If you meet someone who says they have no regrets, find a new friend. My lingering regret is that I did not use my maiden speech to the Parliament in 1990 to argue the case for the release of Lindy Chamberlain, convicted of killing her baby daughter, Azaria.
I had a burning passion to see righted this dreadful injustice, possibly the greatest miscarriage of justice in Australia’s legal history.
A national whispering campaign, four inquests, a trial, wrongful conviction, appeal, acquittal, a Royal Commission, and finally exoneration.
There were no admissions in the case against her, no witnesses, no proven cause of death, no body, and only a five minute window of time to commit the crime and dispose of the body.
If we think that could only happen in the Northern Territory, never in the supposedly more sophisticated parts of Australia, we should all think again.
In 2007, Peter Smith was released after serving 12 months in a Melbourne prison when police admitted he’d been falsely charged with murder.
In 2009 Fara Jama was released after serving 15 months in a Victorian jail for rape, convicted on faulty DNA evidence for a crime that didn’t happen.
It is deeply worrying that in cases where appeals are exhausted but doubts of innocence remain, the only way to be referred back to the court is through the relevant State’s Attorney-General, a politician.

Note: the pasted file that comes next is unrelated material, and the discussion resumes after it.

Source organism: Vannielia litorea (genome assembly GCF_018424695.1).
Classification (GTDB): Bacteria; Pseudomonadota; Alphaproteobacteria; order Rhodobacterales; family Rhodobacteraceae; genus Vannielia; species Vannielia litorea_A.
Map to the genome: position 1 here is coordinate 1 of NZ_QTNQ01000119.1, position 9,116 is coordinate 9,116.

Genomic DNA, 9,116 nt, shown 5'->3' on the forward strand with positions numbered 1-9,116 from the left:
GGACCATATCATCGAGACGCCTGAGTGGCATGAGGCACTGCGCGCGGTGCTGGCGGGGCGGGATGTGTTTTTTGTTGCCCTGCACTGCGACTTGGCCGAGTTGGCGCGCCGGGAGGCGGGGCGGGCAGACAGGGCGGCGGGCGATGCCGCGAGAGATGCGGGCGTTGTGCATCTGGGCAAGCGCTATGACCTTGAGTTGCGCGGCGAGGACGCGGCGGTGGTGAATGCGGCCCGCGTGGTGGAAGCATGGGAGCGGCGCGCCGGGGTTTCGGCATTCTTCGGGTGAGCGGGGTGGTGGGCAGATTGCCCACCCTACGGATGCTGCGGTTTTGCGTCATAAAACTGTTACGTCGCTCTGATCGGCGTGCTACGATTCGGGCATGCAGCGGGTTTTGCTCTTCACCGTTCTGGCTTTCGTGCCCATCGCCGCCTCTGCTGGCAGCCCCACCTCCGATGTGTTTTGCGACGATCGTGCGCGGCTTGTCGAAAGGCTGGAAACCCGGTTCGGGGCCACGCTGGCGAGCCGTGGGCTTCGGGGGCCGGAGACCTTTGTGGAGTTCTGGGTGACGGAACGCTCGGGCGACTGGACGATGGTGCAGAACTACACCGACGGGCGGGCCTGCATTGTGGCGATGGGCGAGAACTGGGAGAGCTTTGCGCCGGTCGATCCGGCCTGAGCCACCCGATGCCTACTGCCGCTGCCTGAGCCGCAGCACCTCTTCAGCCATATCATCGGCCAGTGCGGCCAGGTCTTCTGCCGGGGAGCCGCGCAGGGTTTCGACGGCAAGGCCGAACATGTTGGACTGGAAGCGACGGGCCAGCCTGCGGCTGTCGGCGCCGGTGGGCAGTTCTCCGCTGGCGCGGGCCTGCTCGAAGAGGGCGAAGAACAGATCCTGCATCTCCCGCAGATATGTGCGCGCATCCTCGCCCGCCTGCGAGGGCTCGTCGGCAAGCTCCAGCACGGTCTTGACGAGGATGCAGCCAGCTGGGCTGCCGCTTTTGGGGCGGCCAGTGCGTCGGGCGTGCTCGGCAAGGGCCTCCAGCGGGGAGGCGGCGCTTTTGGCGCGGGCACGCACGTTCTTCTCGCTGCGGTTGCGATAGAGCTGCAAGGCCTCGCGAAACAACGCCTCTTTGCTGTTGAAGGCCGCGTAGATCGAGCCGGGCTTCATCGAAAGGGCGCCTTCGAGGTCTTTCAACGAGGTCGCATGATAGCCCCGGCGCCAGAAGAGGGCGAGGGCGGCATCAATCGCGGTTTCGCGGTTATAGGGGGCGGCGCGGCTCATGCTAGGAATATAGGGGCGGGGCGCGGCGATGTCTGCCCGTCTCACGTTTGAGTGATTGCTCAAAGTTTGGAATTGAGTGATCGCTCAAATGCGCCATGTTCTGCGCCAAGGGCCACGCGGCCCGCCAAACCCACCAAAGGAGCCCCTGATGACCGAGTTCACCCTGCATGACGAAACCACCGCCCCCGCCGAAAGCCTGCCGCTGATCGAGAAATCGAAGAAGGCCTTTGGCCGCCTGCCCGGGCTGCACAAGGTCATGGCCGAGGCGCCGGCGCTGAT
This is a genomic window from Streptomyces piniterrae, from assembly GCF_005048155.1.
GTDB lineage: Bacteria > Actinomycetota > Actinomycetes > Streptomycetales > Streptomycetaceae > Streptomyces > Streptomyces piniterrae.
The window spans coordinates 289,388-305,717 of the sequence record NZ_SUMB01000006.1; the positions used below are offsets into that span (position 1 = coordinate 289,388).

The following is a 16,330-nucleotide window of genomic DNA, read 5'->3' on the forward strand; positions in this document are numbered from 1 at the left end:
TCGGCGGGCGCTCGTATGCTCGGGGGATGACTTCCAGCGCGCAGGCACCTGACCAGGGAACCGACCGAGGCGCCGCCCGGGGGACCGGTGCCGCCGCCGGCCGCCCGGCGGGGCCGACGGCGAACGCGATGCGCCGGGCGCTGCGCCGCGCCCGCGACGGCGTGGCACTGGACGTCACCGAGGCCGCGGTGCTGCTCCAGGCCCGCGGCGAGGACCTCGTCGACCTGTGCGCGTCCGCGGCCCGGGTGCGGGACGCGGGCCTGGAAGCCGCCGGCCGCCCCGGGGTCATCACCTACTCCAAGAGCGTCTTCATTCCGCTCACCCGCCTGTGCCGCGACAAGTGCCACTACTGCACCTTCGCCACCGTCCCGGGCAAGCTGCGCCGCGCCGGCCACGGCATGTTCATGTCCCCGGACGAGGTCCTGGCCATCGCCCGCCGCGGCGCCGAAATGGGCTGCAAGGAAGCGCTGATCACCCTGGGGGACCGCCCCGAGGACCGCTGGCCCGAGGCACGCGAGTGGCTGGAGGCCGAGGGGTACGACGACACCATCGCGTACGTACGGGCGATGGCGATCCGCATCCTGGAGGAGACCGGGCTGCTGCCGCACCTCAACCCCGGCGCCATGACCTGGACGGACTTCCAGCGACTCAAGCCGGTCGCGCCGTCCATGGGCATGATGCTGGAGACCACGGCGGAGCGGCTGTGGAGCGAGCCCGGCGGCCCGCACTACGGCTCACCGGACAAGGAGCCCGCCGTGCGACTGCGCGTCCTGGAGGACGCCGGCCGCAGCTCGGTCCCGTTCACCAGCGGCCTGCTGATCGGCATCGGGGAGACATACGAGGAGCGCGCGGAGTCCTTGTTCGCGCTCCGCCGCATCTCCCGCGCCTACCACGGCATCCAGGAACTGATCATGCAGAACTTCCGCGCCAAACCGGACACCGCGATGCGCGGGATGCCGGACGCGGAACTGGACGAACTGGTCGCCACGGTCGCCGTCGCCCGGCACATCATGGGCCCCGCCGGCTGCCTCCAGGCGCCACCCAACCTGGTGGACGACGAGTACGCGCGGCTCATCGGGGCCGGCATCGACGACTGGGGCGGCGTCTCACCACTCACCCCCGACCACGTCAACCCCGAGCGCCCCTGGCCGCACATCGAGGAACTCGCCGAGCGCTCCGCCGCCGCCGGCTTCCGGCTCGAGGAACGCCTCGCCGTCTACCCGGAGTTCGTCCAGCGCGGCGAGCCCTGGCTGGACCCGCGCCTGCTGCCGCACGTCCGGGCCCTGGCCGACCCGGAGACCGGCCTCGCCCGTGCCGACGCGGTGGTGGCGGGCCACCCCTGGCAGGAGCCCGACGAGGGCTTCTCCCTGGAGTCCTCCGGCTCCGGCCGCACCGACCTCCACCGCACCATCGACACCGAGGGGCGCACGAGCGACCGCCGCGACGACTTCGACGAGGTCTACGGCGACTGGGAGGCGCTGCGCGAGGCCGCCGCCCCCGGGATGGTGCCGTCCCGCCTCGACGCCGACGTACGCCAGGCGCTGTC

It is nearly impossible in this country of the fair go to have your case referred back to the court. It takes a brave Attorney-General to do that, and my experience of politicians is that when there is a vote involved or the court of public opinion is waiting to judge, bravery can be missing in action.
Emeritus Professor of Forensic Medicine, Stephen Cordner has called for the establishment of a Criminal Case Review Committee. I strongly back his call. One innocent Australian wrongly convicted, stuck in an Australian gaol, is one too many.
I can only wonder how many unjust rulings, let alone unjust laws have affected our First Peoples.
I have written to the Attorney General asking for such a Commission to be established, deleting politicians from the process.
New Zealand introduced its Commission on 1 July this year. It’s time we follow our trans-Tasman cousins.
Such an act would redeem the Chamberlain stain on our collective conscience and shine a light on any other injustices hiding in the shadows.